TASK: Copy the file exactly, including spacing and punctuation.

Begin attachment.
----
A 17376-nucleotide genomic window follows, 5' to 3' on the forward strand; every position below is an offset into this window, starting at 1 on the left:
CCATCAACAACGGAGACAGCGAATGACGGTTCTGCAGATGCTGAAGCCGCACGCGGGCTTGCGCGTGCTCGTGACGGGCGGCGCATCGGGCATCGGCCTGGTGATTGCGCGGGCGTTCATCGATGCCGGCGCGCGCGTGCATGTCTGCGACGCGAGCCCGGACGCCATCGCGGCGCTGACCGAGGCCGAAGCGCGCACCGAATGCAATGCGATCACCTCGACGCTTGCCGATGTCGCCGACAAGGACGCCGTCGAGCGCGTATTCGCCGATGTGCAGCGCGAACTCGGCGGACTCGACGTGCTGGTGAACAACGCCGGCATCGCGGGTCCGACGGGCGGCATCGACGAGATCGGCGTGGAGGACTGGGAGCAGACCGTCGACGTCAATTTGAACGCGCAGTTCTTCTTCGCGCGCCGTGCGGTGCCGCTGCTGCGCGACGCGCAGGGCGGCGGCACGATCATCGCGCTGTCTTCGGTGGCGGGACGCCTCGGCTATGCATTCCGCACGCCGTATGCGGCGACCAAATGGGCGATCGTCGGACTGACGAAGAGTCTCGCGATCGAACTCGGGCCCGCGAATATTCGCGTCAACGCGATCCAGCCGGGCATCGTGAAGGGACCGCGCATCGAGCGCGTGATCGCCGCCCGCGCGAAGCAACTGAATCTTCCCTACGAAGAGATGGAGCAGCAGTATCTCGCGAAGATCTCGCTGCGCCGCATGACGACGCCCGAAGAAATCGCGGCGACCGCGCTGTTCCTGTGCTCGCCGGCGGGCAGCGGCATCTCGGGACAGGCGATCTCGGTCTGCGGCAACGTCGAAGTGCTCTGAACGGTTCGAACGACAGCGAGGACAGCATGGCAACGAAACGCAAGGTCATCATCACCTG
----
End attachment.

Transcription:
A 17376-nucleotide genomic window follows, 5' to 3' on the forward strand; every position below is an offset into this window, starting at 1 on the left:
CCATCAACAACGGAGACAGCGAATGACGGTTCTGCAGATGCTGAAGCCGCACGCGGGCTTGCGCGTGCTCGTGACGGGCGGCGCATCGGGCATCGGCCTGGTGATTGCGCGGGCGTTCATCGATGCCGGCGCGCGCGTGCATGTCTGCGACGCGAGCCCGGACGCCATCGCGGCGCTGACCGAGGCCGAAGCGCGCACCGAATGCAATGCGATCACCTCGACGCTTGCCGATGTCGCCGACAAGGACGCCGTCGAGCGCGTATTCGCCGATGTGCAGCGCGAACTCGGCGGACTCGACGTGCTGGTGAACAACGCCGGCATCGCGGGTCCGACGGGCGGCATCGACGAGATCGGCGTGGAGGACTGGGAGCAGACCGTCGACGTCAATTTGAACGCGCAGTTCTTCTTCGCGCGCCGTGCGGTGCCGCTGCTGCGCGACGCGCAGGGCGGCGGCACGATCATCGCGCTGTCTTCGGTGGCGGGACGCCTCGGCTATGCATTCCGCACGCCGTATGCGGCGACCAAATGGGCGATCGTCGGACTGACGAAGAGTCTCGCGATCGAACTCGGGCCCGCGAATATTCGCGTCAACGCGATCCAGCCGGGCATCGTGAAGGGACCGCGCATCGAGCGCGTGATCGCCGCCCGCGCGAAGCAACTGAATCTTCCCTACGAAGAGATGGAGCAGCAGTATCTCGCGAAGATCTCGCTGCGCCGCATGACGACGCCCGAAGAAATCGCGGCGACCGCGCTGTTCCTGTGCTCGCCGGCGGGCAGCGGCATCTCGGGACAGGCGATCTCGGTCTGCGGCAACGTCGAAGTGCTCTGAACGGTTCGAACGACAGCGAGGACAGCATGGCAACGAAACGCAAGGTCATCATCACCTG